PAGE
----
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Buying a PC online is difficult

Buying a PC online is difficult

If you're serious about establishing an e-commerce presence, you must gain an understanding of how customers shop online.

If buying a car were like shopping for a PC, you'd have to remember that the Toyota 3871i is a compact pickup with a four-cylinder engine from 1997, while the 3875xl would be a larger truck with a V6 engine built in 1999.

The Ford Taurus 360 would be a compact sedan with air conditioning, AM/FM radio, but no passenger-side airbag, while the Taurus 380 would be the same model with dual airbags, but no radio or air conditioning.

All Toyotas would be black, all Hondas white, and all Chevys beige. Only Saturns would be available in a variety of colours, and because of that, Saturn's acting CEO would be accused of concentrating on marketing and packaging at the expense of technical innovation.

You might think that the Internet would change all this, making it easier for consumers to find the computers they want. It ain't necessarily so.

Testing the waters of e-commerce, I recently went shopping for a notebook computer.

I visited sites such as CompareNet (www.compare.net) for specifications and suggested retail prices, Price Watch (www.pricewatch.com) for current street prices, and CNet's Computers.com (www.computers.com) for product specifications and links to resellers.

These sites were helpful research tools, although occasionally I found myself staring at large tables of data clearly intended to be read by machines, not humans.

Nevertheless, I was able to identify a few models that met my criteria. Had I stopped at that point and sat down to write this column, I would have had many positive things to say about how e-commerce enables comparison shopping.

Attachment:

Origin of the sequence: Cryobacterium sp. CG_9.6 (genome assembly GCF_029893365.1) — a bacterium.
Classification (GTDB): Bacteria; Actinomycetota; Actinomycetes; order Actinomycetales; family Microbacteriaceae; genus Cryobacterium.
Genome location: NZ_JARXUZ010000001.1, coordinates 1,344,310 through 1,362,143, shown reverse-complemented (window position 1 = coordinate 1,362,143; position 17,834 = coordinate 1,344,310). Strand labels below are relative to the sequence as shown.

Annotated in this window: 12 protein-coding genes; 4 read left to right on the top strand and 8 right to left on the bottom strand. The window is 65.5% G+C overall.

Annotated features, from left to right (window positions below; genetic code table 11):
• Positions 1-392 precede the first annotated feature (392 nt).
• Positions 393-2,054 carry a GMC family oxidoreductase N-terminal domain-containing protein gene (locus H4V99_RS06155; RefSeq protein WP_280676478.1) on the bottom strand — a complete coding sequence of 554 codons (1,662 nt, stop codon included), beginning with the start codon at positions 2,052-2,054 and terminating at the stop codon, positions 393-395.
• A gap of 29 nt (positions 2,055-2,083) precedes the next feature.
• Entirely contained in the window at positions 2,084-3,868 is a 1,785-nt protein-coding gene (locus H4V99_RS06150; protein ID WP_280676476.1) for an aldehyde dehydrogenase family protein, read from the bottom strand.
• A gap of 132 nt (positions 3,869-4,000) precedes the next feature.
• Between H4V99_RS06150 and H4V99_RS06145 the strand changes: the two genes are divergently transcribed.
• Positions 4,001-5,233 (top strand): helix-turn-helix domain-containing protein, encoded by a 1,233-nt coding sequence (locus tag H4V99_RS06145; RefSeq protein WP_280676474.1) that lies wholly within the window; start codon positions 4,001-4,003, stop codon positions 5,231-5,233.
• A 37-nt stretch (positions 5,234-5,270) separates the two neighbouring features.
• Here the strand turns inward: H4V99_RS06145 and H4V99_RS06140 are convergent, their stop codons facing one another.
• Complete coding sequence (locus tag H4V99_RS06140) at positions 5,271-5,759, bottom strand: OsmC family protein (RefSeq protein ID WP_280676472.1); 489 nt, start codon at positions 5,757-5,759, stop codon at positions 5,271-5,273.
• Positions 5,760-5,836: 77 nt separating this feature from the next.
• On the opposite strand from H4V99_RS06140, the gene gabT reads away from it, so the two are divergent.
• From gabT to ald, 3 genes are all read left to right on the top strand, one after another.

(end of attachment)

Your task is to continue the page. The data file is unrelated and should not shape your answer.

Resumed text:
But I didn't stop there - I actually tried to purchase a computer listed in these databases. And that's where things started to get ugly.

CompareNet and Price Watch provided no way for me to directly purchase the items I had compared.

Computers.com linked me to resellers' sites, but the product pages were nonexistent.

Instead, I got error messages such as "Search found 0 entries which contained RCP6195", and "Error retrieving Product page information".

I had better luck getting to an order form by going directly to e-retailers such as Buy.com (www.buy.com) and Insight (www.insight.com), but I found a smaller selection of products - and significantly higher prices.

Frankly, after all that running around, I was feeling discouraged about the current state of e-commerce.

One thing is clear, in the PC industry or any other: no amount of Web flash and dazzle will help a company that isn't prepared for the way consumers shop online. Dynamically served product pages are worthless if your product lines are too complex to compare, let alone describe, online.

Dylan Tweney is the content development manager for ARN's sister publication InfoWorld. E-mail him at dylan@infoworld.com


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